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Carrie and Lowell by Sufjan Stevens

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Carrie and Lowell by Sufjan Stevens

Coleman Erickson, Social Media Editor

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There’s something inside of Sufjan Stevens, who is widely known as the stereotypical eclectic artist, that drives him to create the most beautiful scenes with his music.

He never limits himself to just one genre, typically dabbling in baroque indie folk and engaging with electronic pop and avant-garde stylings. To him, the only thing that limits music is the human mind. Notable for his live performances, he is often outfitted in elaborate costumes, including wings and huge hats.

Most notable to mention is his 50 States project, where he intended to write an album for each state. His second album of the project, Illinois, was the last, with him stating it was only a promotional stunt. It worked, fortunately, garnering him a larger audience and Album of the Year at the PLUG Independent Music Awards.

Asthmatic Kitty, the record label all of Stevens’ work has been put out on, was co-founded by Stevens and Lowell Barnes, one half of the namesake of this album’s title. His latest album, Planetarium, made in association with other artists, was put out by 4AD.

This beautifully haunting album represents a different kind of love. On Carrie & Lowell, he references events in his childhood that relate to his mother, who had died two years before the recording of this album. The recording took place in New York and a plethora of other places, in usual style, including Portland, Oregon and Eau Claire, Wisconsin.

The material on the album is raw and emotional, and doesn’t delight in a conventional sense. Carrie & Lowell is a very special album for Stevens and for his community of followers, earning the highest critical reception of his latest albums. None of the reviews are lower than an eight out of ten, with Pitchfork giving it 9.3 out of ten and Rolling Stone giving it four out of five stars.The album also charted better than any of his other albums, rising to number ten on the Billboard Hot 200, and charting only slightly higher in Britain and the Netherlands.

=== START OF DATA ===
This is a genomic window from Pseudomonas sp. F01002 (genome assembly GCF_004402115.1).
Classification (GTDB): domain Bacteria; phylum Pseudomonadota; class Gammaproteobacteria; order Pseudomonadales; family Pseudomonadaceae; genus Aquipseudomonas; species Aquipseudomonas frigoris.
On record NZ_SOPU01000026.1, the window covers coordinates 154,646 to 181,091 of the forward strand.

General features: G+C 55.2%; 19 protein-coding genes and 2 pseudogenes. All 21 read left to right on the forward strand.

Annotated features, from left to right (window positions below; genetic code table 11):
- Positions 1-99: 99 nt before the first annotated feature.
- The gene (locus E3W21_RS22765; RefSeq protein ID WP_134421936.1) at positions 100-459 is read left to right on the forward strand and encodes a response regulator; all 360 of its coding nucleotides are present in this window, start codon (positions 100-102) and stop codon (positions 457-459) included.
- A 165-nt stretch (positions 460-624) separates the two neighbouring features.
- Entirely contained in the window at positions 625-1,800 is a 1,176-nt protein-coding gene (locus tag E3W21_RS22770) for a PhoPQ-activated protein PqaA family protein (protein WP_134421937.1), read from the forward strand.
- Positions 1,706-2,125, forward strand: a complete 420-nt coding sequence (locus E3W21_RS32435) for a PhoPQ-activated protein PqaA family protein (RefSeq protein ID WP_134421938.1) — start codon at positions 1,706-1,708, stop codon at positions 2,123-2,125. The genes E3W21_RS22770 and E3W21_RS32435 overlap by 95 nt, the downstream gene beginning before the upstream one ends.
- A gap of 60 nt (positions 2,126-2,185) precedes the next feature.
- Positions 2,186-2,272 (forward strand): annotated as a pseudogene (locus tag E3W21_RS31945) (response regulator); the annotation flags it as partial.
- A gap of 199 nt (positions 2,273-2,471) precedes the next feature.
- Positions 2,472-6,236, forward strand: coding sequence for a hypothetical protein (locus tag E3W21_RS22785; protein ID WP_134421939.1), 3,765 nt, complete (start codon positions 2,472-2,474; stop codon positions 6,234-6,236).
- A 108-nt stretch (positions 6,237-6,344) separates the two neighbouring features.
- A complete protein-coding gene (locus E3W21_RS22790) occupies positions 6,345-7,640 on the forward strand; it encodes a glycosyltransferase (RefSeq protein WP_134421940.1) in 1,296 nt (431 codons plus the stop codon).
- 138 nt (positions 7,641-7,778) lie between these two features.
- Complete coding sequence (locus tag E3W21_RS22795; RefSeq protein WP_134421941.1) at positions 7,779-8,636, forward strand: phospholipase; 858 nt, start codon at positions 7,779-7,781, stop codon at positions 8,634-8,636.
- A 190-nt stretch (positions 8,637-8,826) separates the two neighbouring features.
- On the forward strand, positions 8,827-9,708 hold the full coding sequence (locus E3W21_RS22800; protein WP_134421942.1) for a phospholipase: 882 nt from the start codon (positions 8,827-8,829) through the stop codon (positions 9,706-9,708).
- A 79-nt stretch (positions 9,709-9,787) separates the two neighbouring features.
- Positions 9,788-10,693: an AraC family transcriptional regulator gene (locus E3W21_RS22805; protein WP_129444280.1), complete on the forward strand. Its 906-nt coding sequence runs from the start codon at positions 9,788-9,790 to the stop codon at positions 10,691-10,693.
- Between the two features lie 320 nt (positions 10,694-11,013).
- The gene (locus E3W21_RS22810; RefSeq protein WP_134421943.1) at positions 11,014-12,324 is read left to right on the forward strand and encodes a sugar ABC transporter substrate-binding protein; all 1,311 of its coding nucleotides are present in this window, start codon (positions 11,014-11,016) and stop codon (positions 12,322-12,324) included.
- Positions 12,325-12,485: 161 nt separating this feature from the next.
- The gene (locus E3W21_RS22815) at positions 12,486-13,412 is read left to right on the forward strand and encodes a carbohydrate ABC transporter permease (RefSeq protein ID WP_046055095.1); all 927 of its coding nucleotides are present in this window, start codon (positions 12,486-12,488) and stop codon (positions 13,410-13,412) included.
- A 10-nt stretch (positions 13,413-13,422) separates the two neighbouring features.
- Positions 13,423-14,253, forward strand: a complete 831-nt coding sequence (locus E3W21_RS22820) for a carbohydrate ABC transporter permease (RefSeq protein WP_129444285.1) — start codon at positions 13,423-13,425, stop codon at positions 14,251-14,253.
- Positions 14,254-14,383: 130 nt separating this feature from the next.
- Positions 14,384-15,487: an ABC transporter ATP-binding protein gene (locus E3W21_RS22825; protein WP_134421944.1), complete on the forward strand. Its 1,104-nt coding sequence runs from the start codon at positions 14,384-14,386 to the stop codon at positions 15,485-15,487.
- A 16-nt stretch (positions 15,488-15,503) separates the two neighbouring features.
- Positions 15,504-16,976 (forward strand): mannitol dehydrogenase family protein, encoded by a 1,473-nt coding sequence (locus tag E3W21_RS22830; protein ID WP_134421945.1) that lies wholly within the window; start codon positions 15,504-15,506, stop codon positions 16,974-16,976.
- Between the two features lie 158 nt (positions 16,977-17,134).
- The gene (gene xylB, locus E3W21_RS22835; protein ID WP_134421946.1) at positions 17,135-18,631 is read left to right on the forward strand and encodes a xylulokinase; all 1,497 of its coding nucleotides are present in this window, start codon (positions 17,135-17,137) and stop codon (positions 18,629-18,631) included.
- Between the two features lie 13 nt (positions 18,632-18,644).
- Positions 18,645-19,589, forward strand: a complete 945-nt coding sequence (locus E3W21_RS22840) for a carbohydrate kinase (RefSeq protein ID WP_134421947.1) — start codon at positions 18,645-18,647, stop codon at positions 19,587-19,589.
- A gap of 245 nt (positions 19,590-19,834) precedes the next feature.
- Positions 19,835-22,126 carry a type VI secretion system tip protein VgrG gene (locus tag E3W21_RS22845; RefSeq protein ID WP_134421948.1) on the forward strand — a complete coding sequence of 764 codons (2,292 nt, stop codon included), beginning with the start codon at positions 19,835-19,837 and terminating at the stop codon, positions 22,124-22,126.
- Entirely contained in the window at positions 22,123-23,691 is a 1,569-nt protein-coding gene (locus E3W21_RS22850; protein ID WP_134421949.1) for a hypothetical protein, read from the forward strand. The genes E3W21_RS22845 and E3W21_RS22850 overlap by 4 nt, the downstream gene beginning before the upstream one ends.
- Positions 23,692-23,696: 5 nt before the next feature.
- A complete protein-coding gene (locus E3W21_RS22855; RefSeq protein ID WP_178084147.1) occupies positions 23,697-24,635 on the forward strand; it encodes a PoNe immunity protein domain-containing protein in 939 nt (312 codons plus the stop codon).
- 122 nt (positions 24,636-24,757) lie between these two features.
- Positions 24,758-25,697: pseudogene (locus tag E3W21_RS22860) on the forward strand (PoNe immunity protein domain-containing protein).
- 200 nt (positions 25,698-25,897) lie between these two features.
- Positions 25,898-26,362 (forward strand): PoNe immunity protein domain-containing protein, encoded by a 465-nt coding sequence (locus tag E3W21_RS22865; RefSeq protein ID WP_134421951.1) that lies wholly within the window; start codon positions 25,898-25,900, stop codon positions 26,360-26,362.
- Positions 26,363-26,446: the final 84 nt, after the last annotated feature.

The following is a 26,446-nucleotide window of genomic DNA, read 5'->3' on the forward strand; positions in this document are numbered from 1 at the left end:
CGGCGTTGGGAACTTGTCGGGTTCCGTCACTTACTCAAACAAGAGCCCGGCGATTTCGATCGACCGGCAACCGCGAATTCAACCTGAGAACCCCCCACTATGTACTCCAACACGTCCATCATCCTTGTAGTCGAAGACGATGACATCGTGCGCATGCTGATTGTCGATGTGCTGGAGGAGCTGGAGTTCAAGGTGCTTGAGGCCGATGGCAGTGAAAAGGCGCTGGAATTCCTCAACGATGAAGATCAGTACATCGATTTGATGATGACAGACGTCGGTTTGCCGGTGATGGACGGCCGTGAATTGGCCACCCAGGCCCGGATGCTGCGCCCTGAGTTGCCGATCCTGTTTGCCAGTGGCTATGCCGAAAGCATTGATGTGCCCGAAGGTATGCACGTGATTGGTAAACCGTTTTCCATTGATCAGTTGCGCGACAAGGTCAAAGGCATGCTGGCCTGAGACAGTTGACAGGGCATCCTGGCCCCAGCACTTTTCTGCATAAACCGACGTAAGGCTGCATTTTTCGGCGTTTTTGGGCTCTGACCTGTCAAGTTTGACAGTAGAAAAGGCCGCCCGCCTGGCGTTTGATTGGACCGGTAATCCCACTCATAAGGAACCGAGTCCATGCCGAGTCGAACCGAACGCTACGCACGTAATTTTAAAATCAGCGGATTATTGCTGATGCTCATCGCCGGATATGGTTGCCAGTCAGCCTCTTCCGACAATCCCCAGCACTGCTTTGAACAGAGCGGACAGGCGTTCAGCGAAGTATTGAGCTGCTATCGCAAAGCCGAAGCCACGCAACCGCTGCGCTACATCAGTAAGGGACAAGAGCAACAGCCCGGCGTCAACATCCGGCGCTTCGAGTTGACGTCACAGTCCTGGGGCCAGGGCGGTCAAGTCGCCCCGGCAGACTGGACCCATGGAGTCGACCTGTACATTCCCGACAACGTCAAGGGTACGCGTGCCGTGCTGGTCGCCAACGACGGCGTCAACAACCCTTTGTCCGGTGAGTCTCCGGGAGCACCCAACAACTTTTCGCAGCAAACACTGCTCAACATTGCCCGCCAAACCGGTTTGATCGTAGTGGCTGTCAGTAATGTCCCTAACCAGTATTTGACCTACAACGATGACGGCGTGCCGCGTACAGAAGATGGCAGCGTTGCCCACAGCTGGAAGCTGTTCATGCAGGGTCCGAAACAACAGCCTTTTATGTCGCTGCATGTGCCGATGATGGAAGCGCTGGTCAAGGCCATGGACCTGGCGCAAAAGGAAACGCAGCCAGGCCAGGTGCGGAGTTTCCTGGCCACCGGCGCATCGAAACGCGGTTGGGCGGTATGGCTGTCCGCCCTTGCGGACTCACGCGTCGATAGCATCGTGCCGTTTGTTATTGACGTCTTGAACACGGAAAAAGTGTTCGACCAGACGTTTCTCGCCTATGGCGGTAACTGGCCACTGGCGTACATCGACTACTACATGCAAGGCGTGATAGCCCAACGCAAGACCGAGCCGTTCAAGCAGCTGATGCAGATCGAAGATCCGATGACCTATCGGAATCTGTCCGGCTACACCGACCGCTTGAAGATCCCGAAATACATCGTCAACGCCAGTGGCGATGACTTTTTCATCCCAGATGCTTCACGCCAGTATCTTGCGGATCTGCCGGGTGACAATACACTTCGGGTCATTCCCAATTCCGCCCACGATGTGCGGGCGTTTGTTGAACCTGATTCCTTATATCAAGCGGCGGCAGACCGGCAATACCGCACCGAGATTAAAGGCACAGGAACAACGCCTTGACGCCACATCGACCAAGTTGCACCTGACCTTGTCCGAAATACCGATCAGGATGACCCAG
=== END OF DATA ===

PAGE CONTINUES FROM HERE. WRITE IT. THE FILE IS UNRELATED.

The songs themselves come together very well on the album. “Fourth of July” breaks the album up in the middle and is a haunting reminder of the subject matter, with Stevens singing about viewing the body of his mother and the flashbacks to memories of his family vacationing in Oregon in the summer. The album begins with “Death with Dignity,” a solid introduction to the instrumental style, and Stevens’ own struggle. He sings, “I don’t know where to begin” referencing him figuring out how to not only structure the album, but also how to deal with his loss. He sings about the process of mourning, and the ghost his mom has become to him.

I have always had a fascination with “Should Have Known Better,” the second song, and listening to it again I hear all the nuances of grieving he brings up in this song. In the first song he tells his mother he forgives her, and here he goes on to explain what he is forgiving “When I was three, maybe four, you left us at that video store” speaking about how his mother had abandoned him at a young age. Here he also brings up the “black shroud” that covers up his emotions, and how this experience is forcing him to pull back the veil.

The album was produced by a musical friend of his, Thomas Bartlett, who had recently lost a brother to cancer. His unique viewpoint and relationship with Stevens allowed him to really involve himself with the production, and “took all of these sketches and made sense out of it” in Stevens’ words, regarding working with Doveman, as Bartlett is called.

Another song I had previously been invested in is “Drawn to the Blood,” a very simple piece that talks about the “why” of grieving. The grief he feels pushes him towards the religious side of his music, and bears the raw emotion he felt.

The namesake of the album, “Carrie & Lowell” is a dedicated song to the people the album is about. “John My Beloved” is a difficult song to break down. I see it as the falling action, as Stevens beautifully alludes the relationship between his mother and Lowell, his stepfather, to his own, and how he wishes to be mourned.

The album leaves us with “Blue Bucket of Gold,” a resolution to the search he went through in the process of making this record. The ticking behind the faded piano adds a ghostly element that leaves the listener just as lost has he was at the beginning of his journey. The resolution is a false one, with no condolence, only more feelings of uncertainty and loneliness.

“I was recording songs as a means of grieving, making sense of it. But the writing and recording wasn’t the salve I expected. I fell deeper and deeper into doubt and misery. It was a year of real darkness. In the past my work had a real reciprocity of resources—I would put something in and get something from it. But not this time.” – Sufjan Stevens on his album, Carrie & Lowell.

This review was originally published on NewVinylMonday.com

Coleman Erickson, Staff Writer

I write news, features, and opinions for The Haystack, as well as a majority of the photography on our website as well as print editions. My first published...

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